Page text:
Friday, November 6, 2015

Autumn/Winter Reads

Books, just like every other medium of entertainment, often fit a mood or a season. Late autumn and early winter has a dark, secretive feeling to me, and during the end of the calendar year I gravitate toward books that evoke mystery or a sense of things that are not as they seem. Below I've listed 10 books - some of them my favorite pieces of literature - that I have enjoyed in the past or that I intend to re-read in the coming months, preferably curled up with a coffee and cozy blanket.

Harry Potter by J.K. Rowling
As one of the most popular book series in the world, I assume that everyone has read them at least once. Harry Potter always feels like a quintessential series for autumn/winter because it chronicles events throughout the school year and leaves off at the summer holidays. Even though I know the story by heart, I still love to reread Harry & Co's adventures every so often to immerse myself in the wizarding world. 

Northanger Abbey by Jane Austen
Anyone who knows me is aware of my deep love for Austen, particularly her most famous work Pride & Prejudice. While P&P fits the summer, Northanger Abbey is a gothic parody and thus suits a darker setting. As with the rest of Austen's novels, Northanger Abbey is a romance, this time following a clergyman's daughter named Catherine Morland who is obsessed with gothic fiction and expects her life to follow that of her favorite novels. Though not one of Austen's most popular novels, Northanger Abbey is just as good a read as Sense & Sensibility or Pride & Prejudice.

Hamlet by William Shakespeare
Shakespeare's longest play and one of the most popular tragedies in English literature, Hamlet never fails to make me laugh, ironically enough. The revenge plot of Hamlet on his uncle Claudius, who has killed Hamlet's father (the king of Denmark), taken over the throne, and married Hamlet's mother, is dramatic and tragic, and yet the ending is so serious and over the top that I giggle every time.

Dracula by Bram Stoker
Told in epistolary form, the story tells of Dracula's attempt to move from Transylvania to England so he can spread his undead curse, resulting in a battle between himself and a small group of men and women who have seen firsthand what horror he brings. Though the story moves slowly and is far from the most action-packed vampire story ever told, Dracula has such an impact on the modern vampire tale and has spawned such a legacy that it deserves a read.

The Historian by Elizabeth Kostova
The Historian earns much of its story from the legacy of Stoker's Dracula, and the plot derives much from the history of Vled Tepes and his fictional double Count Dracula. The adventure starts when a young woman finds a selection of her father's letters addressed to his "dear and unfortunate successor," and from there she unravels the mysteries of her family's dark past and the legends of Vlad the Ottoman ruler. Though it is essentially a vampire novel, it's more clever than the average read, and is well worth working past the slowly unfolding beginning (and it's my favorite book, if that lends any weight).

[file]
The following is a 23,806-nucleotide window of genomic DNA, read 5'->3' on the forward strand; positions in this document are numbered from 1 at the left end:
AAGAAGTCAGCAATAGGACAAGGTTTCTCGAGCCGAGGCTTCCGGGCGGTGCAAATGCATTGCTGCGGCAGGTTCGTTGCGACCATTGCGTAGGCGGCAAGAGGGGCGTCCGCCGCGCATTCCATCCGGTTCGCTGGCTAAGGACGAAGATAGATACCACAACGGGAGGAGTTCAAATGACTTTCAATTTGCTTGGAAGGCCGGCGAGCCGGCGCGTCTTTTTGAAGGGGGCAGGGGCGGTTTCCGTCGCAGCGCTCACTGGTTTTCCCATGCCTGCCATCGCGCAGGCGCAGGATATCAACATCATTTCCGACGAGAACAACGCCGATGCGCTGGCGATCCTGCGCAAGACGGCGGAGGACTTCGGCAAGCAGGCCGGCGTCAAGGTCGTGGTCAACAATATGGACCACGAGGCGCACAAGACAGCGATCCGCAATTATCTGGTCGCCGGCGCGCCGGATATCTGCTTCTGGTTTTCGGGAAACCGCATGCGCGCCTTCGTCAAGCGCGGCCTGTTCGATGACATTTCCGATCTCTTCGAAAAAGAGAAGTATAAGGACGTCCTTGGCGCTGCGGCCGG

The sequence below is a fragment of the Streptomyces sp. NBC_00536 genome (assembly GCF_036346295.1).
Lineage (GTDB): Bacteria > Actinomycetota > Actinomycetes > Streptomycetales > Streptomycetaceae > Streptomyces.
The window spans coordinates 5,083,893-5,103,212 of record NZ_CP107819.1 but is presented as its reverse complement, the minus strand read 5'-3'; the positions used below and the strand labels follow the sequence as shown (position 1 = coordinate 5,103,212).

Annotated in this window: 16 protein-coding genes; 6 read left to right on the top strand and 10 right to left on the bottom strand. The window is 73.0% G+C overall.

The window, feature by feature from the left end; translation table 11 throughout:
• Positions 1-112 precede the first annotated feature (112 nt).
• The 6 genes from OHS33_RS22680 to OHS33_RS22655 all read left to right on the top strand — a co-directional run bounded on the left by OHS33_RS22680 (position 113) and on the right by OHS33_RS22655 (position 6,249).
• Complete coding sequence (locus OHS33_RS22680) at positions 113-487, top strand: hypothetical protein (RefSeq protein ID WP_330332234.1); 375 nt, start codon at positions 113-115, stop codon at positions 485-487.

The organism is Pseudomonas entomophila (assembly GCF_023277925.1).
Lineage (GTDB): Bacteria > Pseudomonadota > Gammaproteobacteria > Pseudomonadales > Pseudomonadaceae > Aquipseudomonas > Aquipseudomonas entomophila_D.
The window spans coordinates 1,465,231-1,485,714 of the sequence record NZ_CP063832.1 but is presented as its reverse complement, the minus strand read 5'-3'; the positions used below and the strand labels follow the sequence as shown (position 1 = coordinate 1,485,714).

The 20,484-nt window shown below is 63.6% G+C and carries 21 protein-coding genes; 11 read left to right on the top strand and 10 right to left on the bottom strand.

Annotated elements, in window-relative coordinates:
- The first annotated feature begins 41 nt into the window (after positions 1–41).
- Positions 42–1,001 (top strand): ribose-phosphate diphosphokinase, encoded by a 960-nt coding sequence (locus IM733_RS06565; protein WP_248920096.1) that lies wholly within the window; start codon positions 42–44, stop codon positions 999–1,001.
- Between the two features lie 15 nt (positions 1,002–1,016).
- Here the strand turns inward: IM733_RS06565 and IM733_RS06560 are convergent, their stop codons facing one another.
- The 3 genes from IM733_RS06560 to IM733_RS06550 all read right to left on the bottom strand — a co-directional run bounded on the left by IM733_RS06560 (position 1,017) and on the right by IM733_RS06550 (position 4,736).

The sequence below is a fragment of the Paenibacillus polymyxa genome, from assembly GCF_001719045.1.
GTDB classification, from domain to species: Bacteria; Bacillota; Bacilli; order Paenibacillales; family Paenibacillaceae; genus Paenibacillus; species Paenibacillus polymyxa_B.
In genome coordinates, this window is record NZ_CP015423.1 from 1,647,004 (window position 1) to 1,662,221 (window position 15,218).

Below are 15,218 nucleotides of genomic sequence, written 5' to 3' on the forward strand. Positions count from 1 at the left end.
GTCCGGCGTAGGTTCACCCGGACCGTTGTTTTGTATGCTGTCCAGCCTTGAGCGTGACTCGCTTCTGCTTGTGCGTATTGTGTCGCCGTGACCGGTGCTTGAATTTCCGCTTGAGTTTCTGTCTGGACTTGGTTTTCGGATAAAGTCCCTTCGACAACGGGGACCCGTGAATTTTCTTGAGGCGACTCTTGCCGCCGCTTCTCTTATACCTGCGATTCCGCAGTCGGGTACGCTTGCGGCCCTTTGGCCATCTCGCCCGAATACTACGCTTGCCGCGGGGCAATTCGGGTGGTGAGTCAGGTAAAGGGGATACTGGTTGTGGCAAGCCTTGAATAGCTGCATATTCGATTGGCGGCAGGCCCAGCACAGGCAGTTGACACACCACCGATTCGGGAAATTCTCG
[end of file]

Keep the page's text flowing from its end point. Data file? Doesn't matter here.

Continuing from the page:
The Secret History by Donna Tartt
A seeming favorite among young academics, The Secret History details a group of six young, eccentric college students who, under the influence of a classics professor, discover a new way of thinking and living that sets them apart from their fellow students. This change in mentality ultimately leads them to destruction and murder, and most of the novel is an inverted detective story trying to answer why rather than who. Though the story can come off as pretentious with its classics references, it is a smart, fun read that manages not to insult the reader.

Frankenstein by Mary Shelley
This 19th century gothic tale is a classic horror story of science-gone-wrong. Featuring the young scientist Victor Frankenstein and his grotesque creation of life from human body parts, Frankenstein is a slow moving but emotional and thought provoking piece questioning the very nature of life and humankind and the responsibilities we bear towards others. While not the most uplifting of books, it's well worth its popularity.

The Ocean At the End of the Lane by Neil Gaiman
Gaiman's 2013 tale of the power of childhood memories is frightening and full of magic. Narrated by an unnamed man, The Ocean At the End of the Lane follows a seven-year-old boy who stumbles upon an old farm full of magic and is entangled in an ages-old struggle between the farm family and an ancient, evil force. It's a short fairytale novel, which keeps the story sharp and exciting and leaves the reader with many questions.

The Lovely Bones by Alice Sebold
"My name was Salmon, like the fish; first name, Susie. I was fourteen when I was murdered on December 6, 1973." Thus begins Susie's story, who after being murdered by her neighbor, watches from Heaven as her family and friends struggles to move on with their lives. Despite the devastating premise and a few downright chilling plot moments, The Lovely Bones is also a novel full of hope, and is significantly better than the film adaptation.

The Murders in the Rue Morgue & Other Tales by Edgar Allan Poe
Edgar Allan Poe, with his lasting legacy of horror, is an excellent author to indulge in during the winter months. The Murders in the Rue Morgue & Other Tales is the perfect collection to pick up, featuring madness and dark forces in some of his best and darkest works like "The Tell-Tale Heart" and of course the title piece.
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